At the same time, the act of baking can both be grounding to a cook — and simultaneously call them to new possibilities. Reed realized that pastry could be a vehicle to not only round out his experience, but to deepen it, while brightening his mood along the way. He signed up for The Butter Book, a digital baking and pastry course from Chicago’s French Pastry School — and immediately took to the program, a comprehensive online baking and pastry curriculum created by the school’s founders, pastry chefs Sébastien Canonne and Jacquy Pfeiffer. As Pfeiffer describes it, their course offers deep technical knowledge to match with students’ affinity for pastry.
Of course pastry is the ultimate tactile skill — the sort of thing that literally requires hands-on learning, all while social distancing has made remote instruction a necessity. Reed enthusiastically embraced his digital coursework finding it to be an accessible and approachable method of learning. “To me, it’s better than the classroom because in the classroom, you might have to ask the teacher if he can repeat something. On the video, you just rewind it and watch it again.” And even with years of cooking experience under his belt, pastry was a completely new endeavor, something Reed had to learn from the ground up — starting with basics like the sweet trifecta of French, Swiss, and Italian buttercreams. “There were a lot of different things that because I wasn’t dealing with them, I just didn’t know. So I started to learn.” Without having a traditional face-to-face, student-teacher learning environment, Reed established his own study habits early on, and applied his chef’s persistence to keep at his hands-on practice. Reed found a flow to baking that cooking didn’t offer — fulfillment in following measured steps, and joy in the results.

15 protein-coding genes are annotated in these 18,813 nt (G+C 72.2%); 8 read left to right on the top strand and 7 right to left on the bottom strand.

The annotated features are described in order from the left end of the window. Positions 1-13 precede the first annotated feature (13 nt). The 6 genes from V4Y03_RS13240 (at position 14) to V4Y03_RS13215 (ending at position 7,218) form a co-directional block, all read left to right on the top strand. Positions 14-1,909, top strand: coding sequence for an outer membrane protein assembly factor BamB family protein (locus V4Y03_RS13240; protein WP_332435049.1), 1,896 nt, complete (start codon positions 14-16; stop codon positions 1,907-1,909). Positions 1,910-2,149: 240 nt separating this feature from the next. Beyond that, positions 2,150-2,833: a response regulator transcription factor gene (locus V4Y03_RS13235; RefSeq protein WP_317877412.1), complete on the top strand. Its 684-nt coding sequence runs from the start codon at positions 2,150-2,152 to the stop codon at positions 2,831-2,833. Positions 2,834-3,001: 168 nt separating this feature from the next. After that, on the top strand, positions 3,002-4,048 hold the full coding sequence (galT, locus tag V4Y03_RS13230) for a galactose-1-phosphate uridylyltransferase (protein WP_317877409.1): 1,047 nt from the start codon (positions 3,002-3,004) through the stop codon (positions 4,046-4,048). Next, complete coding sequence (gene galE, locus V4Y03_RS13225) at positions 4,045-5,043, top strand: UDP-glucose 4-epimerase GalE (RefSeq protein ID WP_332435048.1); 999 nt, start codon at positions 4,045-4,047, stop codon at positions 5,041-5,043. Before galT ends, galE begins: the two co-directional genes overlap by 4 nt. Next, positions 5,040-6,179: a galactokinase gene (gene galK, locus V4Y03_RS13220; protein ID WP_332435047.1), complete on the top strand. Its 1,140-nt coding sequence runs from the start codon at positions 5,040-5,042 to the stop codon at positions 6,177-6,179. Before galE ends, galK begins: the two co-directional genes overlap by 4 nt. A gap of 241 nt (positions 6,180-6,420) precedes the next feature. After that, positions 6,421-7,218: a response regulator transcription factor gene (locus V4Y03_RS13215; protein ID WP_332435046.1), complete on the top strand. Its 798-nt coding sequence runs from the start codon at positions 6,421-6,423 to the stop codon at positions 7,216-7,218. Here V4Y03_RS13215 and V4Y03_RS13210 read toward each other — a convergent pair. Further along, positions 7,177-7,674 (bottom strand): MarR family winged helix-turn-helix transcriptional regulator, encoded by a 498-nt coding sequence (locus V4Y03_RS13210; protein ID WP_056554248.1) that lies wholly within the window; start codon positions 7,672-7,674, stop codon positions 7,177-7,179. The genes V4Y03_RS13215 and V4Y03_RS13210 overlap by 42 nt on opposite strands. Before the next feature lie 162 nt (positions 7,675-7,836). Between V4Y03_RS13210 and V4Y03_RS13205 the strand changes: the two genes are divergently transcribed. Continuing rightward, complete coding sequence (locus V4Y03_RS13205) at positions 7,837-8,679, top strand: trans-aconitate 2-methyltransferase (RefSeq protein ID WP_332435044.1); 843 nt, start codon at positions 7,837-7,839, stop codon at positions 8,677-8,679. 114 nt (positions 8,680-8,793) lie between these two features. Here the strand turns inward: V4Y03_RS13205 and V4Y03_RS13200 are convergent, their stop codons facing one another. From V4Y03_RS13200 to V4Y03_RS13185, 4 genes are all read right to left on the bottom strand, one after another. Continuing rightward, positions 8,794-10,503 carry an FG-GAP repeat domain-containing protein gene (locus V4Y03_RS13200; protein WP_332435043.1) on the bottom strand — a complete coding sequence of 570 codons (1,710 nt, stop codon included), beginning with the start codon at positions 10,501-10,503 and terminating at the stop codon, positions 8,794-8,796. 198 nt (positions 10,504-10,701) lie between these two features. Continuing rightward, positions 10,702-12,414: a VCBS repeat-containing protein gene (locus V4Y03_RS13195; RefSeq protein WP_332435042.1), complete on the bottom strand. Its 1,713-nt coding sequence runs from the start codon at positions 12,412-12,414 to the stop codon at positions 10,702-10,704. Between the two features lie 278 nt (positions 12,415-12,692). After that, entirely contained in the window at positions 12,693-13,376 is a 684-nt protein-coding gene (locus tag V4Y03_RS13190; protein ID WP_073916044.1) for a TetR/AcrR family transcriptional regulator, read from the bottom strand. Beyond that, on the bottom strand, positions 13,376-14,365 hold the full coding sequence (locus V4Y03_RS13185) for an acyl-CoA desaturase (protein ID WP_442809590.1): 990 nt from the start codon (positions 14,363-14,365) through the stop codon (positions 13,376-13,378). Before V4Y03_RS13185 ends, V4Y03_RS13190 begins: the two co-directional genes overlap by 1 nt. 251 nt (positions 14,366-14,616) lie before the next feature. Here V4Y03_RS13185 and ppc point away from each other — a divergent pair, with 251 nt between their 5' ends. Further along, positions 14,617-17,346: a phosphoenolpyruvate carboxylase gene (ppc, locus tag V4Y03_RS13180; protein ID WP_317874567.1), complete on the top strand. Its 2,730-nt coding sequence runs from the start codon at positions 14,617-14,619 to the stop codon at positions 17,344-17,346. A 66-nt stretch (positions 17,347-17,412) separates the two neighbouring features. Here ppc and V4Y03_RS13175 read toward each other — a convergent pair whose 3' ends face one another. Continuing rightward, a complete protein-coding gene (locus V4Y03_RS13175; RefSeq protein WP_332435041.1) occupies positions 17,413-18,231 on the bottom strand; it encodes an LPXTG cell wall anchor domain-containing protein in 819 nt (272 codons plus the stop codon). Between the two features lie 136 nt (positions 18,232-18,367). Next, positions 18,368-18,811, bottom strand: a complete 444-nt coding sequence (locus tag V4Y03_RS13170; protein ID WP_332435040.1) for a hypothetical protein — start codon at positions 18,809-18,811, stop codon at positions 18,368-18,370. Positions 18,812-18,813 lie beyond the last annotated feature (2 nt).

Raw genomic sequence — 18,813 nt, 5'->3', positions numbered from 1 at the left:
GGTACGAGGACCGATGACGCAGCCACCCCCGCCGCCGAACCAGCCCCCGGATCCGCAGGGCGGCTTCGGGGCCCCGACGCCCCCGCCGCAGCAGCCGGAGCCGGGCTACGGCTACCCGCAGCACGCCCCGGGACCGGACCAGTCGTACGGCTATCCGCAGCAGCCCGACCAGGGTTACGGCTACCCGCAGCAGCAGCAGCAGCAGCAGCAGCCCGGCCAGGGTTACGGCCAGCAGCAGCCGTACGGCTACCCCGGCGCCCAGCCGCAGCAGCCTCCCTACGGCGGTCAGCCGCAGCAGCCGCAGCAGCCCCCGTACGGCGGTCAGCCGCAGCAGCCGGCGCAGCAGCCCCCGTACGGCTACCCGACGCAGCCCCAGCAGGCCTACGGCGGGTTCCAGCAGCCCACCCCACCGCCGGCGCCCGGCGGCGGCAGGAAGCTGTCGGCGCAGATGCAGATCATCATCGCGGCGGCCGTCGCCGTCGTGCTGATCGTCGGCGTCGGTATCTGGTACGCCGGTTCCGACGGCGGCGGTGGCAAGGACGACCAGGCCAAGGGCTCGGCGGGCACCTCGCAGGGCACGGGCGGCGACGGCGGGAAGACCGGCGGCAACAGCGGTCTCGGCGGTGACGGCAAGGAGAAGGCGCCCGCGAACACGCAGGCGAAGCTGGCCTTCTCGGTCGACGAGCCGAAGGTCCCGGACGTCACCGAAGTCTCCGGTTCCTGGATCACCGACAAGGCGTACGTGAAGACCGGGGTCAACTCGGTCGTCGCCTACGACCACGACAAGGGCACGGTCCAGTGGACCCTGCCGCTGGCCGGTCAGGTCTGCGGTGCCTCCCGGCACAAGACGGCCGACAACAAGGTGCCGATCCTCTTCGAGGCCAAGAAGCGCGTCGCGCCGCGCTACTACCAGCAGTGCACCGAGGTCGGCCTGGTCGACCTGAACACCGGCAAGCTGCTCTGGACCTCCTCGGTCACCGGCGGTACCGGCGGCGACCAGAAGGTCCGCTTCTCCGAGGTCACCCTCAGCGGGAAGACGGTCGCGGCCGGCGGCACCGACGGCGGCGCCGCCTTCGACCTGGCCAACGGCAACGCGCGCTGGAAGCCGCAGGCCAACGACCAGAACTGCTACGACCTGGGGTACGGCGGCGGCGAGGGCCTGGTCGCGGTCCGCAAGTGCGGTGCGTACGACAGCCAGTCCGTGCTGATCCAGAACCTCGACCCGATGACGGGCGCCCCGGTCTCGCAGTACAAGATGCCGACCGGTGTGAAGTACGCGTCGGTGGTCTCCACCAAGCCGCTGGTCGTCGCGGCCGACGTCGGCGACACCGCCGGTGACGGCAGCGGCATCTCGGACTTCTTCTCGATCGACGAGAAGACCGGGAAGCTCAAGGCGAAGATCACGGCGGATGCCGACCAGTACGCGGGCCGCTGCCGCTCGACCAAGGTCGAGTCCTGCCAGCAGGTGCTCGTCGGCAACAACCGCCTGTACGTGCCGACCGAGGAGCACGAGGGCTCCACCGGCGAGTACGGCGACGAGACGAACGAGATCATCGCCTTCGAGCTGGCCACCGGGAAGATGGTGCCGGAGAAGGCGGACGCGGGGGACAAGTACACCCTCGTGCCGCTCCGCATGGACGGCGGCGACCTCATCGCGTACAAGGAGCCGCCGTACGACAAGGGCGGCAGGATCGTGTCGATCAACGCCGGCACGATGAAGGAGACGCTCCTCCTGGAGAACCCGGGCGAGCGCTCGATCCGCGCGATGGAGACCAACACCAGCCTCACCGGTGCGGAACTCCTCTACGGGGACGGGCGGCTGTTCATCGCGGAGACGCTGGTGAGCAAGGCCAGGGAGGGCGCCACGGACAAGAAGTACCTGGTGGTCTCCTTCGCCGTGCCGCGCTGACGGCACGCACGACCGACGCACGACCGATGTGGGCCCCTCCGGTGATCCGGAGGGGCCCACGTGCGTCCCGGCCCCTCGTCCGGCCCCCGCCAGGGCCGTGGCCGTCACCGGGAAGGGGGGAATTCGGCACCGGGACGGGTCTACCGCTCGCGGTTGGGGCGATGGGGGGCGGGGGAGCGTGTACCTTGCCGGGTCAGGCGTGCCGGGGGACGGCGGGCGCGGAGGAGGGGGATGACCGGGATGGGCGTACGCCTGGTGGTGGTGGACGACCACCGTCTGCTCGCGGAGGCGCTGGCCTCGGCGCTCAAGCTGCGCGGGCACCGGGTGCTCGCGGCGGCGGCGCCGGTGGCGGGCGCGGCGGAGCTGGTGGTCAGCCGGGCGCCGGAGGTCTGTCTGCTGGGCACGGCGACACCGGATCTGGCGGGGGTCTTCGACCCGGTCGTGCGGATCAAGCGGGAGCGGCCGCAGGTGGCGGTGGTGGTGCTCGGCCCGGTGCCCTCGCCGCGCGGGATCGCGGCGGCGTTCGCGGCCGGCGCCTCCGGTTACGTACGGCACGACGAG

“A lot of chefs always hear that baking and pastry — it’s not that it’s hard, it’s just that you have to be precise,” Reed says. “You have to follow the instructions and that’s what I’ve been doing.”